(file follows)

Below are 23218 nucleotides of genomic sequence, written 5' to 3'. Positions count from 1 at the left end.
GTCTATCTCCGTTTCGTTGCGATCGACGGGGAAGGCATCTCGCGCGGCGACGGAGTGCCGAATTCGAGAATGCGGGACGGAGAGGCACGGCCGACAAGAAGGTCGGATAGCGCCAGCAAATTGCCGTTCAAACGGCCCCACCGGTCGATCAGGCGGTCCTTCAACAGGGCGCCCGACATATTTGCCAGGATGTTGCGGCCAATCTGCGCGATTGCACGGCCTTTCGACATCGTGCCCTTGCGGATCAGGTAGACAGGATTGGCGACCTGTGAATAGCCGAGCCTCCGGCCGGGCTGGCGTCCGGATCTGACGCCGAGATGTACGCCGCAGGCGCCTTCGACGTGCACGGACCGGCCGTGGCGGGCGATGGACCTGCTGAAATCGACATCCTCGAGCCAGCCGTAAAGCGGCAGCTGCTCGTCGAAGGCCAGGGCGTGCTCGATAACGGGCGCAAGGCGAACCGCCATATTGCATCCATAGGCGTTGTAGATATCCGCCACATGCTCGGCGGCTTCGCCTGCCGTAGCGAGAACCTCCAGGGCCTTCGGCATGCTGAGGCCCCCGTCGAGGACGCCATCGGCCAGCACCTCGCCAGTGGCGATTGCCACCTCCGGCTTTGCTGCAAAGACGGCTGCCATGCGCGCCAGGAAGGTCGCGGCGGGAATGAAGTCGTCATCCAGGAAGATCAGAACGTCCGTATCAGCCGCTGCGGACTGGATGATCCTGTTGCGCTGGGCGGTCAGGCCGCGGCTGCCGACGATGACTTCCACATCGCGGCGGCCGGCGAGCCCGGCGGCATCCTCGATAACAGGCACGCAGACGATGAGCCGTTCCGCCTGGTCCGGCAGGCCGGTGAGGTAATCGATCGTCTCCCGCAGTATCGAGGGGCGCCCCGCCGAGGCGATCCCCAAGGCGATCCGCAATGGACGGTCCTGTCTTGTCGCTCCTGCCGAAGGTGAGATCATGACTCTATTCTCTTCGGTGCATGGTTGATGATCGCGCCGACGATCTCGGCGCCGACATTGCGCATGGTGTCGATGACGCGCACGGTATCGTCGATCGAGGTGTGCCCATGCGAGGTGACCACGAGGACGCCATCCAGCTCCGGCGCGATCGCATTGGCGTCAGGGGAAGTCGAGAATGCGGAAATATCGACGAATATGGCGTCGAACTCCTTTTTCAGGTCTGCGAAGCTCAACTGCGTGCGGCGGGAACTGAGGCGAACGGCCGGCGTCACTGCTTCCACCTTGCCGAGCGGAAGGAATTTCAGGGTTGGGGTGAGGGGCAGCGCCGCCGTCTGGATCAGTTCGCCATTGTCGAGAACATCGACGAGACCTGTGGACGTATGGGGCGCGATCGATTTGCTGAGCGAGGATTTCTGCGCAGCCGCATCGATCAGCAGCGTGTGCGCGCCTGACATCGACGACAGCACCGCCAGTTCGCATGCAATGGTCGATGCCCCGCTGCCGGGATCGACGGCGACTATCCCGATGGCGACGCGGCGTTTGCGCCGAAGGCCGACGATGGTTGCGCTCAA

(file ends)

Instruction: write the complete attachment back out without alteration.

Below are 23218 nucleotides of genomic sequence, written 5' to 3'. Positions count from 1 at the left end.
GTCTATCTCCGTTTCGTTGCGATCGACGGGGAAGGCATCTCGCGCGGCGACGGAGTGCCGAATTCGAGAATGCGGGACGGAGAGGCACGGCCGACAAGAAGGTCGGATAGCGCCAGCAAATTGCCGTTCAAACGGCCCCACCGGTCGATCAGGCGGTCCTTCAACAGGGCGCCCGACATATTTGCCAGGATGTTGCGGCCAATCTGCGCGATTGCACGGCCTTTCGACATCGTGCCCTTGCGGATCAGGTAGACAGGATTGGCGACCTGTGAATAGCCGAGCCTCCGGCCGGGCTGGCGTCCGGATCTGACGCCGAGATGTACGCCGCAGGCGCCTTCGACGTGCACGGACCGGCCGTGGCGGGCGATGGACCTGCTGAAATCGACATCCTCGAGCCAGCCGTAAAGCGGCAGCTGCTCGTCGAAGGCCAGGGCGTGCTCGATAACGGGCGCAAGGCGAACCGCCATATTGCATCCATAGGCGTTGTAGATATCCGCCACATGCTCGGCGGCTTCGCCTGCCGTAGCGAGAACCTCCAGGGCCTTCGGCATGCTGAGGCCCCCGTCGAGGACGCCATCGGCCAGCACCTCGCCAGTGGCGATTGCCACCTCCGGCTTTGCTGCAAAGACGGCTGCCATGCGCGCCAGGAAGGTCGCGGCGGGAATGAAGTCGTCATCCAGGAAGATCAGAACGTCCGTATCAGCCGCTGCGGACTGGATGATCCTGTTGCGCTGGGCGGTCAGGCCGCGGCTGCCGACGATGACTTCCACATCGCGGCGGCCGGCGAGCCCGGCGGCATCCTCGATAACAGGCACGCAGACGATGAGCCGTTCCGCCTGGTCCGGCAGGCCGGTGAGGTAATCGATCGTCTCCCGCAGTATCGAGGGGCGCCCCGCCGAGGCGATCCCCAAGGCGATCCGCAATGGACGGTCCTGTCTTGTCGCTCCTGCCGAAGGTGAGATCATGACTCTATTCTCTTCGGTGCATGGTTGATGATCGCGCCGACGATCTCGGCGCCGACATTGCGCATGGTGTCGATGACGCGCACGGTATCGTCGATCGAGGTGTGCCCATGCGAGGTGACCACGAGGACGCCATCCAGCTCCGGCGCGATCGCATTGGCGTCAGGGGAAGTCGAGAATGCGGAAATATCGACGAATATGGCGTCGAACTCCTTTTTCAGGTCTGCGAAGCTCAACTGCGTGCGGCGGGAACTGAGGCGAACGGCCGGCGTCACTGCTTCCACCTTGCCGAGCGGAAGGAATTTCAGGGTTGGGGTGAGGGGCAGCGCCGCCGTCTGGATCAGTTCGCCATTGTCGAGAACATCGACGAGACCTGTGGACGTATGGGGCGCGATCGATTTGCTGAGCGAGGATTTCTGCGCAGCCGCATCGATCAGCAGCGTGTGCGCGCCTGACATCGACGACAGCACCGCCAGTTCGCATGCAATGGTCGATGCCCCGCTGCCGGGATCGACGGCGACTATCCCGATGGCGACGCGGCGTTTGCGCCGAAGGCCGACGATGGTTGCGCTCAA